PASCO COUNTY, the sixth solo album by SONICON, is a deeply personal affair which is inspired by the producer’s family vacations at his grandparents estate in the titular Floridian county. Curating a beautifully diverse collection of sounds which draw on film soundtracks, FM radio classics, Italian disco and shoegaze this album endeavour to evoke a hazed out, dream-like sense of places half-remembered, of memories distorted by the passage of time and faded images growing dull in the mind’s eye. This is an album deeply rooted in a personal association of place and time, intended to recreate the feeling of travel through the American landscape, immersing the listener in the drowsy ebb and flow of the rolling countryside lulling you into a deep trance as you are drawn closer to you destination… f l o r i d a

One thing I do particularly love about this album is that it does not portray a stereotypical Florida. It eschews the obvious references to garish architecture and 80s decadence to offers up an intimate personal reflection on place. The album opens with the beautifully cinematic intro, which SONICON describes as kaleidoscopic, a track that, whilst light and hopeful in one sense, conveys a delicate fragility. To me this track is the perfect reflection of a holiday, the moment you’ve been looking forward to all year, that for having begun, has started to unravel and fade into the past… the moment, having arrived brings with it the anxiety of knowing that it will soon be over. This precarious perfection, the tenuous joy of ‘getting away from it all’ is sustained throughout the first half of the record with smooth synth sounds and party rhythms on tracks like zephyrhills and rhythm. That said, there are strange intrusions into our holiday such as the track Spanish Moss which cleverly reframes the theme from the song Lighter Shade of Pale to create a feeling of dislocated solitude inspired by SONICON’s memories of abandoned buildings.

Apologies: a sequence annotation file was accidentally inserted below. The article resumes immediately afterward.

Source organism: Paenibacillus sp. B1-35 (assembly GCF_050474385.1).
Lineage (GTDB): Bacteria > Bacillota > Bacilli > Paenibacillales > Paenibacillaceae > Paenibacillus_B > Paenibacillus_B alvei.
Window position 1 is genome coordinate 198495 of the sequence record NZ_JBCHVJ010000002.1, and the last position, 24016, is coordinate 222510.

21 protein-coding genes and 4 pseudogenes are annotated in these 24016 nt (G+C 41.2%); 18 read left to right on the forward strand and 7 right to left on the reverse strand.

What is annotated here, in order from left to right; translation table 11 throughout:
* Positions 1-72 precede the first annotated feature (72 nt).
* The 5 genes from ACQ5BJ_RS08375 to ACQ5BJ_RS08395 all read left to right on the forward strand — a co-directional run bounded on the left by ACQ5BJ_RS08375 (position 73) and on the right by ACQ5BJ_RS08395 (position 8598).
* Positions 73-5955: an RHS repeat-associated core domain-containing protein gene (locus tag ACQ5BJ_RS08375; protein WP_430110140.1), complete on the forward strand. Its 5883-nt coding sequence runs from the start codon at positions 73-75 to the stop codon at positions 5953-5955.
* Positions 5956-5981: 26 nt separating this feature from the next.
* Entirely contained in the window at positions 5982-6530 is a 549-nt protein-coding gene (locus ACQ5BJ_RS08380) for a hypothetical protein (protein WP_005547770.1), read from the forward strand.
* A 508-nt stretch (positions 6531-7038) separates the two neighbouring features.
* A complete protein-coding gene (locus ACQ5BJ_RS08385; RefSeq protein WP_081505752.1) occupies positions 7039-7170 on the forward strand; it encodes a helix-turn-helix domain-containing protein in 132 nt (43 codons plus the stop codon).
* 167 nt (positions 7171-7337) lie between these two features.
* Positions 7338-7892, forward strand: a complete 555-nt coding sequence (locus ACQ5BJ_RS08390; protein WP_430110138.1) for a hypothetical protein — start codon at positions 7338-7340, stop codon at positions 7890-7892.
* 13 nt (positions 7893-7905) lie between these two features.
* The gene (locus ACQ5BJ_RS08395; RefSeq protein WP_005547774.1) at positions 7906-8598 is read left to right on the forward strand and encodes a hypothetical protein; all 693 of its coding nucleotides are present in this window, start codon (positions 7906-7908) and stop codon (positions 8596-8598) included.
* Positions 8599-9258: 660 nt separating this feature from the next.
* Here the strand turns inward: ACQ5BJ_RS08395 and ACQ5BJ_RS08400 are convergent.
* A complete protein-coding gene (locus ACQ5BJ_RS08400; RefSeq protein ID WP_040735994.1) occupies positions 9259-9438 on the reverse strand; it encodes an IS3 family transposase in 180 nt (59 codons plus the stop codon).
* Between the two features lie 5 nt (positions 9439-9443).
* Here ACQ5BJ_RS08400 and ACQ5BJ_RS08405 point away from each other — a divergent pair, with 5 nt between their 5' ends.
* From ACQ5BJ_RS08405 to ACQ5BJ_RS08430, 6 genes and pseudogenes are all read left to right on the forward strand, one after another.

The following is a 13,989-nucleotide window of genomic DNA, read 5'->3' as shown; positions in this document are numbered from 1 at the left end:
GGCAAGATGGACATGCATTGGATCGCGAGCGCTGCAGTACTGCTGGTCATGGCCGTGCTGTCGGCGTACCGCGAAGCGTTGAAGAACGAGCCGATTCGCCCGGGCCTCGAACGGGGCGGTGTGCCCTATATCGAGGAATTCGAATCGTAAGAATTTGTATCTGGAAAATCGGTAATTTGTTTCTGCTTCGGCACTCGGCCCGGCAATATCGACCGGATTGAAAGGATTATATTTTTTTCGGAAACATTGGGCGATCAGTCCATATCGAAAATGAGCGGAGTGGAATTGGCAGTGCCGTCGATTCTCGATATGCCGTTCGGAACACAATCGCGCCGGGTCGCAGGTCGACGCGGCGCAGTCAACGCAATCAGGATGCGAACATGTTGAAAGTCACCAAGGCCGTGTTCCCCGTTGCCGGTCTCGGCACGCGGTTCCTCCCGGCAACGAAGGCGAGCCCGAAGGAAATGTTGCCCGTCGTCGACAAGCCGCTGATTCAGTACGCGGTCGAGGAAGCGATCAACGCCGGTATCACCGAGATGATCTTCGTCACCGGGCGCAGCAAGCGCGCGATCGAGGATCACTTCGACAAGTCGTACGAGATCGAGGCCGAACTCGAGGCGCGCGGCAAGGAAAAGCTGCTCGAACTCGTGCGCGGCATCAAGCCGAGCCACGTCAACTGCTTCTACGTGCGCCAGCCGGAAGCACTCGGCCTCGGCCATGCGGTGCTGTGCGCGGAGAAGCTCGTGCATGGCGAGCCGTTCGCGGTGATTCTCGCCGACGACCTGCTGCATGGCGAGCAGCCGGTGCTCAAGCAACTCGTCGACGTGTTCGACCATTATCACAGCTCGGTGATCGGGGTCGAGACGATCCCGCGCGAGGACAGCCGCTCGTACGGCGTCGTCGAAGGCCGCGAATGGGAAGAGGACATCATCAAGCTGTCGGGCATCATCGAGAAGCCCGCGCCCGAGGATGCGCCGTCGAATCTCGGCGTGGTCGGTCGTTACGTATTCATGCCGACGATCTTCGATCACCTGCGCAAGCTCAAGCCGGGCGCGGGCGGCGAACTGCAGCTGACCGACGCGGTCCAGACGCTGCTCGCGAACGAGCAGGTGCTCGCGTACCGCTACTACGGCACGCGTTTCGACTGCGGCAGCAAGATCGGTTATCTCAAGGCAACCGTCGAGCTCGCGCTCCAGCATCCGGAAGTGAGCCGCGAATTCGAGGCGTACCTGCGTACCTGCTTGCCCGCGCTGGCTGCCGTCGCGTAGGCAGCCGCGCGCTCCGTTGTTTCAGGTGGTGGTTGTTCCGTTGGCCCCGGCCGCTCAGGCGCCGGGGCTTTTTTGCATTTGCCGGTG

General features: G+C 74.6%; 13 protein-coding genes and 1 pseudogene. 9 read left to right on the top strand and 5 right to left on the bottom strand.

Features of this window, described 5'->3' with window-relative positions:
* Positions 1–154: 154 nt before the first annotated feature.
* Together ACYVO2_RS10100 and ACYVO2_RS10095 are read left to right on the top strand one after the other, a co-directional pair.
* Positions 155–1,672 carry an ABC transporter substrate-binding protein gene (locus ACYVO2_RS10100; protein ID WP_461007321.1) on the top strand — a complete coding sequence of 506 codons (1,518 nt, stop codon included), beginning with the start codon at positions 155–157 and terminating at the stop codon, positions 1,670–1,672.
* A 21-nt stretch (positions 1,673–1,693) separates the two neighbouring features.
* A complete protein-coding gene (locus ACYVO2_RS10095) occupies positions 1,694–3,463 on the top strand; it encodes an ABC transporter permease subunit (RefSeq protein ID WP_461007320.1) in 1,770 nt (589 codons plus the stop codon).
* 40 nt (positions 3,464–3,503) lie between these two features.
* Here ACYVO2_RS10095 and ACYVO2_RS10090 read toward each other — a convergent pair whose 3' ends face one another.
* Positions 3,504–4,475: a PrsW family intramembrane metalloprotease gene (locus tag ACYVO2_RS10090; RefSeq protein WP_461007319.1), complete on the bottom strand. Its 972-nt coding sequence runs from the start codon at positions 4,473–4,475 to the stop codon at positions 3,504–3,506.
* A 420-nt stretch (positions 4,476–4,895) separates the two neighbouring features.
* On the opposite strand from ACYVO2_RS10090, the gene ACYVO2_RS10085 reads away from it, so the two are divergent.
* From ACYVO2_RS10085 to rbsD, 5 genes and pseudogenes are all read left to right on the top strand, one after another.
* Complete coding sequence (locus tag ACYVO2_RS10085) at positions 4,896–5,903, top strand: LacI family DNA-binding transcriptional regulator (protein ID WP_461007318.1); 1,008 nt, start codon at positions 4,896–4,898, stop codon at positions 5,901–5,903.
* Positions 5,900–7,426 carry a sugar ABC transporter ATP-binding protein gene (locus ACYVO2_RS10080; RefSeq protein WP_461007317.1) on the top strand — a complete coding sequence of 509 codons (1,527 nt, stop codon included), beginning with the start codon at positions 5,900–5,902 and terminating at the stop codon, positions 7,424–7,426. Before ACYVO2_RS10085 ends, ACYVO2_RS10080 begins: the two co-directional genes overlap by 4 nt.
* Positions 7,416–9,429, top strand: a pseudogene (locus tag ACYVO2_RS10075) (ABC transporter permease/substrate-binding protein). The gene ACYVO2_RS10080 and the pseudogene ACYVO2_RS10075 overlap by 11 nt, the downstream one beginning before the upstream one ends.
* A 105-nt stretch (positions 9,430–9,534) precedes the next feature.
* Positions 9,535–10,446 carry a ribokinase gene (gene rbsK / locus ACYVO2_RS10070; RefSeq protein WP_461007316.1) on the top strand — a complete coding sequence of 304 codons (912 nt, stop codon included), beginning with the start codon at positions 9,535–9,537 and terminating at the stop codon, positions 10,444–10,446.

The atmosphere of the album grows darker and more oppressive as the album progresses, perhaps representing the growing anxiety someone feels as they can start to see their vacation coming to an end. Tracks like pasco country (t o g e t h e r) make use of a heavily distorted solo synth to evoke feelings of isolation, its warbling tones ring out into a metaphorical darkness of a night that feels almost eternal. And this is a feeling that intensifies as the album draws to a close ending with two mournful guitar-driven cuts clearwater and interstate 75 which throb with a longing for the lost times that have been left to recede in the rear view mirror as we make our way back to reality.



I am a writer, scholar and musician (in that order) and more than a little obsessed with vaporwave.

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